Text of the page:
Identifying the clinical domains of fibromyalgia: Contributions from clinician and patient delphi exercises

Phillip J. Mease, Lesley M. Arnold, Leslie J. Crofford, David A. Williams, I. Jon Russell, Louise Humphrey, Linda Abetz, Susan A. Martin

Research output: Contribution to journalArticlepeer-review

187 Scopus citations


Objective. In evaluating the effectiveness of fibromyalgia (FM) therapies, it is important to assess the impact of those therapies on the full array of domains considered important by both clinicians and patients. The objective of this research was to identify and prioritize the key clinically relevant and important domains impacted by FM that should be evaluated by outcome assessment instruments used in FM clinical trials, and to approach consensus among clinicians and patients on the priority of those domains to be assessed in clinical care and research. Methods. Group consensus was achieved using the Delphi method, a structured process of consensus building via questionnaires together with systematic and controlled opinion feedback. The Delphi exercises involved 23 clinicians with expertise in FM and 100 patients with FM as defined by American College of Rheumatology criteria. Results. The Delphi exercise revealed that the domains ranked most highly by patients were similar to the domain rankings by clinicians. Pain was consistently ranked highest by both panels. Fatigue, impact on sleep, health-related quality of life, comorbid depression, and cognitive difficulty were also ranked highly. Stiffness was ranked highly by patients but not clinicians. In contrast, side effects was important to clinicians but was not identified as important in the patient Delphi exercise. Conclusion. The clinician and patient Delphi exercises identified and ranked key domains that need to be assessed in FM research. Based on these results, a conceptual framework for measuring patient-reported outcomes is proposed.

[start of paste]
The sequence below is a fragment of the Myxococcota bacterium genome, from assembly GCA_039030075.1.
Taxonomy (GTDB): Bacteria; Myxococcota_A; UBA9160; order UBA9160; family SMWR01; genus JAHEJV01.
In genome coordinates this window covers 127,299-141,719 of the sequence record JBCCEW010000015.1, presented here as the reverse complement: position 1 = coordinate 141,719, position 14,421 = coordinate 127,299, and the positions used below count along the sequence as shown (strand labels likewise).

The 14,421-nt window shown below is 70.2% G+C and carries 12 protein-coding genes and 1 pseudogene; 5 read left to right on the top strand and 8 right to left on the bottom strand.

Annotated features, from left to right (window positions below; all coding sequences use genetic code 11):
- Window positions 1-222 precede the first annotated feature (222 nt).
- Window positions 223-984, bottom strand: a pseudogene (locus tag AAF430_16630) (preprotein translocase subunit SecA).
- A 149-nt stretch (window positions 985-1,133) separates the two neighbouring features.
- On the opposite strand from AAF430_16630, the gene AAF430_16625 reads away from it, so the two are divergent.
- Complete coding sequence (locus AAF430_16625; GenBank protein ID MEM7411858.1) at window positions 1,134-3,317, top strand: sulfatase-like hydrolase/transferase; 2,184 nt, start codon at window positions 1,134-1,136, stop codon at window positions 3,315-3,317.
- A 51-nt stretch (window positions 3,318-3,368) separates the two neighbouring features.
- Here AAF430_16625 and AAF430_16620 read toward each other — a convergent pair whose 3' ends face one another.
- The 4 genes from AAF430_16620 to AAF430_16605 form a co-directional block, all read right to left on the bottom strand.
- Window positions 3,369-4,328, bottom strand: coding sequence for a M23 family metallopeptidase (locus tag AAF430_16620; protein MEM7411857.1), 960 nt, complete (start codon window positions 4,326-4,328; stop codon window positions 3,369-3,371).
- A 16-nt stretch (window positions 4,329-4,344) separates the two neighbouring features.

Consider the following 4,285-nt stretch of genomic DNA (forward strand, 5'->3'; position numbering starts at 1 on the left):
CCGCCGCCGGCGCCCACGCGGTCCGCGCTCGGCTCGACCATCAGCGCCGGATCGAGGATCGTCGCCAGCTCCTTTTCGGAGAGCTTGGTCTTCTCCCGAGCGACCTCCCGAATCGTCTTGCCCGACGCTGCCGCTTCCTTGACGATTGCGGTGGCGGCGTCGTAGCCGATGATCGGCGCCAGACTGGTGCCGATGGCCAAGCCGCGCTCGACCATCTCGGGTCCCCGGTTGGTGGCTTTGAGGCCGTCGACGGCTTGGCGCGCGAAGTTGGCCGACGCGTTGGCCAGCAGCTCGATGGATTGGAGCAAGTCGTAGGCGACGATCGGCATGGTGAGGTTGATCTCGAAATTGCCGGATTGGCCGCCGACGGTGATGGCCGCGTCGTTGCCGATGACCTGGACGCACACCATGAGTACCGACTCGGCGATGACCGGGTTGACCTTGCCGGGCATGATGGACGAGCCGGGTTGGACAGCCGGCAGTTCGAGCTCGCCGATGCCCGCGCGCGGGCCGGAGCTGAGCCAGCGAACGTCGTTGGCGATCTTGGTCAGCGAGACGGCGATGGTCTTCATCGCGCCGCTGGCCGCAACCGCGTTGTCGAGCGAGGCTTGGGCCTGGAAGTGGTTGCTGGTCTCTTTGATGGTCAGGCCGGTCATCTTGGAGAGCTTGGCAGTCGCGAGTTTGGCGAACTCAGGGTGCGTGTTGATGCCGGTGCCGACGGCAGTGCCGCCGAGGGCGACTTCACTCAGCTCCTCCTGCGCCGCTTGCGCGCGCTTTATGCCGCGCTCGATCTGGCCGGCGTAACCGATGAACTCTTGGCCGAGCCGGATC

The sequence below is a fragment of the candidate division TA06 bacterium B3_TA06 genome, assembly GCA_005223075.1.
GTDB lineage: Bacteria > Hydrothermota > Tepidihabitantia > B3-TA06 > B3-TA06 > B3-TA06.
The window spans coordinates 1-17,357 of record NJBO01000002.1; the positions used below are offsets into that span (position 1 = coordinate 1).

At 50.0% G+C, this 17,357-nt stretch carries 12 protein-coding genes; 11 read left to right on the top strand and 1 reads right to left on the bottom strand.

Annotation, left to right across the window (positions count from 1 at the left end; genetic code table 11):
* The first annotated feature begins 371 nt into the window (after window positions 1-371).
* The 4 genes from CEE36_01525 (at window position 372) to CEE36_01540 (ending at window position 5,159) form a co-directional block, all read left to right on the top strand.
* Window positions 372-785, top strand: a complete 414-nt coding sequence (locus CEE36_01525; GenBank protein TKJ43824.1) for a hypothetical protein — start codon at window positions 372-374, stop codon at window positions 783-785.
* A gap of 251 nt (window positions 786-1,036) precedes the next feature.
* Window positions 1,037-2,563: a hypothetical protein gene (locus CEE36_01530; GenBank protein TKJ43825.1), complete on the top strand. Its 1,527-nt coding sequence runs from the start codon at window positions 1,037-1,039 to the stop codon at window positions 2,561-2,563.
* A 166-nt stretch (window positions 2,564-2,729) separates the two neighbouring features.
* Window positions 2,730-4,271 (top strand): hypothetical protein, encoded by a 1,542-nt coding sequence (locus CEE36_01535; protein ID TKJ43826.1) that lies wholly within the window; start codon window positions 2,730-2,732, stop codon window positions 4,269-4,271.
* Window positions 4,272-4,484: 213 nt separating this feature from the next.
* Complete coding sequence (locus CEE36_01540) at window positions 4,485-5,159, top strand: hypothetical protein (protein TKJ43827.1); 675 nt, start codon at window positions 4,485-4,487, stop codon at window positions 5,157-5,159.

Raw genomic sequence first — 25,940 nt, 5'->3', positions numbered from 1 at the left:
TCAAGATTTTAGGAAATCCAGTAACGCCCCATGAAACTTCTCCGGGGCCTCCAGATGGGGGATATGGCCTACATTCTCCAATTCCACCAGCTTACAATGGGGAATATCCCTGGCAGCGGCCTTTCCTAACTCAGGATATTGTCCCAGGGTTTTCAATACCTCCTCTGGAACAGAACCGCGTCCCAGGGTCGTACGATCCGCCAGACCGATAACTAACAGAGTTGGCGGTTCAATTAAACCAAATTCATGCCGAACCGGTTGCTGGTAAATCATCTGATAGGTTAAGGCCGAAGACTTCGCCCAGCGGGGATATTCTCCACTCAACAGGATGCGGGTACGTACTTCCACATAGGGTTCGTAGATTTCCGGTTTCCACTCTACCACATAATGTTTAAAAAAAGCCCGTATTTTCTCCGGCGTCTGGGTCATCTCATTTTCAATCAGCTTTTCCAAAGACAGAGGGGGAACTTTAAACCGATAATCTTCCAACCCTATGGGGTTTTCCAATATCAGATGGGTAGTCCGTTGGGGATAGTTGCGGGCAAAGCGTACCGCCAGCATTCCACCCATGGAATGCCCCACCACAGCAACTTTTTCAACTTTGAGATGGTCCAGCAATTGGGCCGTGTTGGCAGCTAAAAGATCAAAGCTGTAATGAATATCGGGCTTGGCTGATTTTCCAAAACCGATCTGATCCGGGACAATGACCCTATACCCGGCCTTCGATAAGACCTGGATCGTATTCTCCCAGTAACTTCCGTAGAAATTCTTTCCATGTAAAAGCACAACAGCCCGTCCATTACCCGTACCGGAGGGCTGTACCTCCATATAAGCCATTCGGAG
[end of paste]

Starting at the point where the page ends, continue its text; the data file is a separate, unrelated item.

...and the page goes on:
Original languageEnglish (US)
Pages (from-to)952-960
Number of pages9
JournalArthritis Care and Research
Issue number7
StatePublished - Jul 15 2008
Externally publishedYes

ASJC Scopus subject areas

  • Rheumatology


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